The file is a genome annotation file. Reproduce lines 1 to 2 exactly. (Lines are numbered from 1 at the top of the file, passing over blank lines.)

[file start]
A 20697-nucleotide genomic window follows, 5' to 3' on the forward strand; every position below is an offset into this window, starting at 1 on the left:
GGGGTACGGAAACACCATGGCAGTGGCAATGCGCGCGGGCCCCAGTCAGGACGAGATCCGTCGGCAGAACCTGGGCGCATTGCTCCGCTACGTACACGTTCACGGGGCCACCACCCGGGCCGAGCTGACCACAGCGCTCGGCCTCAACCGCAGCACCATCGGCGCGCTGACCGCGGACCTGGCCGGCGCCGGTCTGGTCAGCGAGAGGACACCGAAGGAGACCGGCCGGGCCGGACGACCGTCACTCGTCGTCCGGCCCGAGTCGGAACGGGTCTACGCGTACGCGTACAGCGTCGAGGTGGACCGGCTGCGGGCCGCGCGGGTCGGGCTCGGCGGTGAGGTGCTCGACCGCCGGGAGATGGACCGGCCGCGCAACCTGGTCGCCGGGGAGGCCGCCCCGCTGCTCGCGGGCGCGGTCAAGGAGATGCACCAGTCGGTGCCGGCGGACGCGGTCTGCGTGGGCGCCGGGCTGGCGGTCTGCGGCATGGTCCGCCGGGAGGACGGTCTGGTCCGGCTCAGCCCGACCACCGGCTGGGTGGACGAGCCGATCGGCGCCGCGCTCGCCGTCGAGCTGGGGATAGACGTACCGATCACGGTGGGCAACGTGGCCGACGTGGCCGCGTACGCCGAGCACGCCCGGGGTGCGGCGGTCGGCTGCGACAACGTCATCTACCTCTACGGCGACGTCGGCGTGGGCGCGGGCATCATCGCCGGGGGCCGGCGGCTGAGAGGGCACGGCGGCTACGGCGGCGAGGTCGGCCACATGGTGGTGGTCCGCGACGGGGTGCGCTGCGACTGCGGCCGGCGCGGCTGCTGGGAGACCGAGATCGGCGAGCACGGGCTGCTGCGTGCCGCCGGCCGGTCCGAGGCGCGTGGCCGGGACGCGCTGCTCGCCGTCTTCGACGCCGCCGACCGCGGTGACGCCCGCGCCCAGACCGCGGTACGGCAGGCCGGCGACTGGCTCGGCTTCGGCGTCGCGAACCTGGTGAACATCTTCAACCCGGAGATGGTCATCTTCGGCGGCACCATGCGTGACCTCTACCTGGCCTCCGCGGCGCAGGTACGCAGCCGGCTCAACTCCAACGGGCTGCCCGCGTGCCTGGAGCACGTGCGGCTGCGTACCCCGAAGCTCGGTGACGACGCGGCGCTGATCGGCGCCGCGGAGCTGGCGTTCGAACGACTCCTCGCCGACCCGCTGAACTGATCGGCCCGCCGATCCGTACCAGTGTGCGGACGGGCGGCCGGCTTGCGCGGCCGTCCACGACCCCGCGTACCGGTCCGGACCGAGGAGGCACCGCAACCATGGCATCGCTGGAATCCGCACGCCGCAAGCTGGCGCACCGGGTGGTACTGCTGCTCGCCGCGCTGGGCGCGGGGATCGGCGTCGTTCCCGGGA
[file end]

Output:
A 20697-nucleotide genomic window follows, 5' to 3' on the forward strand; every position below is an offset into this window, starting at 1 on the left:
GGGGTACGGAAACACCATGGCAGTGGCAATGCGCGCGGGCCCCAGTCAGGACGAGATCCGTCGGCAGAACCTGGGCGCATTGCTCCGCTACGTACACGTTCACGGGGCCACCACCCGGGCCGAGCTGACCACAGCGCTCGGCCTCAACCGCAGCACCATCGGCGCGCTGACCGCGGACCTGGCCGGCGCCGGTCTGGTCAGCGAGAGGACACCGAAGGAGACCGGCCGGGCCGGACGACCGTCACTCGTCGTCCGGCCCGAGTCGGAACGGGTCTACGCGTACGCGTACAGCGTCGAGGTGGACCGGCTGCGGGCCGCGCGGGTCGGGCTCGGCGGTGAGGTGCTCGACCGCCGGGAGATGGACCGGCCGCGCAACCTGGTCGCCGGGGAGGCCGCCCCGCTGCTCGCGGGCGCGGTCAAGGAGATGCACCAGTCGGTGCCGGCGGACGCGGTCTGCGTGGGCGCCGGGCTGGCGGTCTGCGGCATGGTCCGCCGGGAGGACGGTCTGGTCCGGCTCAGCCCGACCACCGGCTGGGTGGACGAGCCGATCGGCGCCGCGCTCGCCGTCGAGCTGGGGATAGACGTACCGATCACGGTGGGCAACGTGGCCGACGTGGCCGCGTACGCCGAGCACGCCCGGGGTGCGGCGGTCGGCTGCGACAACGTCATCTACCTCTACGGCGACGTCGGCGTGGGCGCGGGCATCATCGCCGGGGGCCGGCGGCTGAGAGGGCACGGCGGCTACGGCGGCGAGGTCGGCCACATGGTGGTGGTCCGCGACGGGGTGCGCTGCGACTGCGGCCGGCGCGGCTGCTGGGAGACCGAGATCGGCGAGCACGGGCTGCTGCGTGCCGCCGGCCGGTCCGAGGCGCGTGGCCGGGACGCGCTGCTCGCCGTCTTCGACGCCGCCGACCGCGGTGACGCCCGCGCCCAGACCGCGGTACGGCAGGCCGGCGACTGGCTCGGCTTCGGCGTCGCGAACCTGGTGAACATCTTCAACCCGGAGATGGTCATCTTCGGCGGCACCATGCGTGACCTCTACCTGGCCTCCGCGGCGCAGGTACGCAGCCGGCTCAACTCCAACGGGCTGCCCGCGTGCCTGGAGCACGTGCGGCTGCGTACCCCGAAGCTCGGTGACGACGCGGCGCTGATCGGCGCCGCGGAGCTGGCGTTCGAACGACTCCTCGCCGACCCGCTGAACTGATCGGCCCGCCGATCCGTACCAGTGTGCGGACGGGCGGCCGGCTTGCGCGGCCGTCCACGACCCCGCGTACCGGTCCGGACCGAGGAGGCACCGCAACCATGGCATCGCTGGAATCCGCACGCCGCAAGCTGGCGCACCGGGTGGTACTGCTGCTCGCCGCGCTGGGCGCGGGGATCGGCGTCGTTCCCGGGA